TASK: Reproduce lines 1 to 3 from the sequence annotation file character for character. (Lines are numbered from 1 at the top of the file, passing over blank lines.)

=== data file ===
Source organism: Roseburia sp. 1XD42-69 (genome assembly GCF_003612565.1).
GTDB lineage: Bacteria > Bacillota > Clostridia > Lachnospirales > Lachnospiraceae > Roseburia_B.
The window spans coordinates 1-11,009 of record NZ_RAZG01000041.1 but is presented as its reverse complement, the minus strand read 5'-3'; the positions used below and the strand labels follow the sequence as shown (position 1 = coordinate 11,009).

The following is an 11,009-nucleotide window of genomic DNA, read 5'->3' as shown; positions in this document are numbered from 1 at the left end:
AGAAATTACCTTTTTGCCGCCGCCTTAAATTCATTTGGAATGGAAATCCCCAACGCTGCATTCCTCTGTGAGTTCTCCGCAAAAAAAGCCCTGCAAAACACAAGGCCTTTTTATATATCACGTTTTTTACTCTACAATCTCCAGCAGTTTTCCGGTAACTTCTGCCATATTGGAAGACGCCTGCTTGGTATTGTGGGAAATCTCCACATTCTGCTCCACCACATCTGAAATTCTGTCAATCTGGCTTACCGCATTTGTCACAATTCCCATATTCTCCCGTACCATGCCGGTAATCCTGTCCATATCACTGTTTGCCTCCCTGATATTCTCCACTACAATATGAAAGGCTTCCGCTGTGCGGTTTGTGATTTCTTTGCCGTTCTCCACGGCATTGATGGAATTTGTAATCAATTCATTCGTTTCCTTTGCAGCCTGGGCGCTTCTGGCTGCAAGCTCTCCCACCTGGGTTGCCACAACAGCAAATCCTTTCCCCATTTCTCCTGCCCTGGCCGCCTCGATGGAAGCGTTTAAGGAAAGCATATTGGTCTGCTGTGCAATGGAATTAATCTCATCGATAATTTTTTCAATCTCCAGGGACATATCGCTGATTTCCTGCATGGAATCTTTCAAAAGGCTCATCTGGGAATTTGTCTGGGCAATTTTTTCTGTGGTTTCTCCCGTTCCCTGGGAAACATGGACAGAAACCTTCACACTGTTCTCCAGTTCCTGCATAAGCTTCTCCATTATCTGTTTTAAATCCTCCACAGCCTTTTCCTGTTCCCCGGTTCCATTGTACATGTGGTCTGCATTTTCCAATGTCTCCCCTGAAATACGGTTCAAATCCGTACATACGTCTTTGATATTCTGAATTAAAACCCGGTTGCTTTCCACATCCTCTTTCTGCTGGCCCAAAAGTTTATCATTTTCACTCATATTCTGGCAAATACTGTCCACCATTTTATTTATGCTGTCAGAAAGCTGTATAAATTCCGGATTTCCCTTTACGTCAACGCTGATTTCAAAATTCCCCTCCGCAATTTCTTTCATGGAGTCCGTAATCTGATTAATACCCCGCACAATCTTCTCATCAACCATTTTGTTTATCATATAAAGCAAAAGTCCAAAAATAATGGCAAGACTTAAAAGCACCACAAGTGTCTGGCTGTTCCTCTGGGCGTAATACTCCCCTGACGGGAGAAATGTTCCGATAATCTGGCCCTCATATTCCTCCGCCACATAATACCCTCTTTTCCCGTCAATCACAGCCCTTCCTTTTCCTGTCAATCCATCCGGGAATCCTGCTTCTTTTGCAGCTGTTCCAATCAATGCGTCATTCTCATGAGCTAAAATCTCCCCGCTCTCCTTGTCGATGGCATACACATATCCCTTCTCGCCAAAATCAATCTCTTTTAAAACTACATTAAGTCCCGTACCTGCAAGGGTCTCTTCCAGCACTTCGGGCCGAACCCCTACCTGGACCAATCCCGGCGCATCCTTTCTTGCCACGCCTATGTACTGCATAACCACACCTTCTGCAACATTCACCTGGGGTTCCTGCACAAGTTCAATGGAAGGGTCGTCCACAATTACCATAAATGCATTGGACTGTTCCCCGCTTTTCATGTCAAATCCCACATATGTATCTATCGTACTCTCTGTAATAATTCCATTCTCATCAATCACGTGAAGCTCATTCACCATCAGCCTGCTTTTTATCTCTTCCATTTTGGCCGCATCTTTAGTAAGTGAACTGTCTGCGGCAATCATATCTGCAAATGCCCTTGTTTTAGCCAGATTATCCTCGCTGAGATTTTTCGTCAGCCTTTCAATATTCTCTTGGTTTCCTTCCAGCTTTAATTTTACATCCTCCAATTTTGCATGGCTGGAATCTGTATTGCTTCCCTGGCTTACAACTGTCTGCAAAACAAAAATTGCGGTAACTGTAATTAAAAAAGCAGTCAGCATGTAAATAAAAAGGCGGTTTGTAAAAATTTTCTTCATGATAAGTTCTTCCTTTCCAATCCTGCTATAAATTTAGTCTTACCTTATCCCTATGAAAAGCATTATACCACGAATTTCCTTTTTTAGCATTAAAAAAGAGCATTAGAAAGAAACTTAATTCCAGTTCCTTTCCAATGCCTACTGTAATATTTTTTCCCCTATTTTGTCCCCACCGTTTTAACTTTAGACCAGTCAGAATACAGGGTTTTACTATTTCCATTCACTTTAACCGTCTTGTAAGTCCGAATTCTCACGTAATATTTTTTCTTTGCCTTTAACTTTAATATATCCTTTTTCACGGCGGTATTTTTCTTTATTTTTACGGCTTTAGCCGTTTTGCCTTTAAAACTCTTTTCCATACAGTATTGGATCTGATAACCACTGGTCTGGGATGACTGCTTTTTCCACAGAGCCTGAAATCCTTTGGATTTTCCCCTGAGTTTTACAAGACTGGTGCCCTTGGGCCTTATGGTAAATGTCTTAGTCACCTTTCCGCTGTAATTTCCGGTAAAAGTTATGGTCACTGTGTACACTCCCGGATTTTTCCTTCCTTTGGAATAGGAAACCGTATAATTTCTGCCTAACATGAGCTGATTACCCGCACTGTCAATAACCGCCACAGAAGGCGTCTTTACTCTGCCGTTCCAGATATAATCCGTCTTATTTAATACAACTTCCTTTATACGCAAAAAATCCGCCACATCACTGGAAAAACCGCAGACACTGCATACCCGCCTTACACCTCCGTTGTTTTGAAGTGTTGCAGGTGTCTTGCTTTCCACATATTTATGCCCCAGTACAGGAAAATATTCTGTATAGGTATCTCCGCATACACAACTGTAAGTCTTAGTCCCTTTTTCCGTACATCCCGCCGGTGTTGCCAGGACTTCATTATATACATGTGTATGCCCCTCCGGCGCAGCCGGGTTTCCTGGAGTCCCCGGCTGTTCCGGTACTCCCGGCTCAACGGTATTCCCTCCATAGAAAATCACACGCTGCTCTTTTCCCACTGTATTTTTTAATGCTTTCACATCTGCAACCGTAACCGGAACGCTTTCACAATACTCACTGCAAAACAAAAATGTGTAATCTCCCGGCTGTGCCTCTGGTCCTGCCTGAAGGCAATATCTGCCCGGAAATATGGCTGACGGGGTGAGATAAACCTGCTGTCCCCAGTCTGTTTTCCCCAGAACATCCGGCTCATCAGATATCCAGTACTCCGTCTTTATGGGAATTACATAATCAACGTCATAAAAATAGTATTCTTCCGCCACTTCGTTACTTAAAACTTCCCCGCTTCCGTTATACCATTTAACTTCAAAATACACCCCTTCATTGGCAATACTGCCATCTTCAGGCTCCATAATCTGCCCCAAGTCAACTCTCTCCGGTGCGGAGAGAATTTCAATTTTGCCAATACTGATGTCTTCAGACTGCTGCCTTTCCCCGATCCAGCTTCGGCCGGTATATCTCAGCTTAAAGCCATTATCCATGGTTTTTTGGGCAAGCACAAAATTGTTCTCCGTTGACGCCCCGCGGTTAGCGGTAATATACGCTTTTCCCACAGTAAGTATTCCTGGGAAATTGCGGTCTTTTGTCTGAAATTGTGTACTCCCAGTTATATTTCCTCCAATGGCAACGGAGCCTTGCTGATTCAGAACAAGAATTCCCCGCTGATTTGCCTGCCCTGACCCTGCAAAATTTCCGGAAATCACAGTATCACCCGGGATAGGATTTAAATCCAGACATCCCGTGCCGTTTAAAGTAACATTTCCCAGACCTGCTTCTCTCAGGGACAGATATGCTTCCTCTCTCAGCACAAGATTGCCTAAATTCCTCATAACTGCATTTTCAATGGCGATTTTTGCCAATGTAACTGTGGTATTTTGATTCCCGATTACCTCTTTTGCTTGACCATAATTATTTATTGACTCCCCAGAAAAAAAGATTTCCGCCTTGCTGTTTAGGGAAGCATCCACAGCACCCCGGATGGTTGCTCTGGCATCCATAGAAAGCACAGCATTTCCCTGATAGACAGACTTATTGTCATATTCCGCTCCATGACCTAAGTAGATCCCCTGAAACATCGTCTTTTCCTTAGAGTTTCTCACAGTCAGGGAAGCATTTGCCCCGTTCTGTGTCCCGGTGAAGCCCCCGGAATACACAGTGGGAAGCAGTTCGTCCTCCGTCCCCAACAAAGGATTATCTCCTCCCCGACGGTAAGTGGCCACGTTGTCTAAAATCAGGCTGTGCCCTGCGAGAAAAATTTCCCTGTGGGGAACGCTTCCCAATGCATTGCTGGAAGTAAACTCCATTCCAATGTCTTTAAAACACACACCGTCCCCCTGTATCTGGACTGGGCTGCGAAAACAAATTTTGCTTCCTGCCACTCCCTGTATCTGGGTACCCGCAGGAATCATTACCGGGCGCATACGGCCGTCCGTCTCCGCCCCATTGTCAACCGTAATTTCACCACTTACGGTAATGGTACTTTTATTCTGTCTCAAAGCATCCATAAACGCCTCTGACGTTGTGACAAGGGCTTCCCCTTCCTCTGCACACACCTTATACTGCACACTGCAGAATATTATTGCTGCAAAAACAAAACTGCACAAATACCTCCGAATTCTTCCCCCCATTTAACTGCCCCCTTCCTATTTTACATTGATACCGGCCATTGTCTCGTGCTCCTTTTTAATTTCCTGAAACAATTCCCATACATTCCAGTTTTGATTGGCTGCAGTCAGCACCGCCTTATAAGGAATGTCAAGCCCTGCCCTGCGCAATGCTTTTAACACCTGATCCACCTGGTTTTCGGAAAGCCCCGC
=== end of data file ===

Source organism: Roseburia sp. 1XD42-69 (genome assembly GCF_003612565.1).
GTDB lineage: Bacteria > Bacillota > Clostridia > Lachnospirales > Lachnospiraceae > Roseburia_B.
The window spans coordinates 1-11,009 of record NZ_RAZG01000041.1 but is presented as its reverse complement, the minus strand read 5'-3'; the positions used below and the strand labels follow the sequence as shown (position 1 = coordinate 11,009).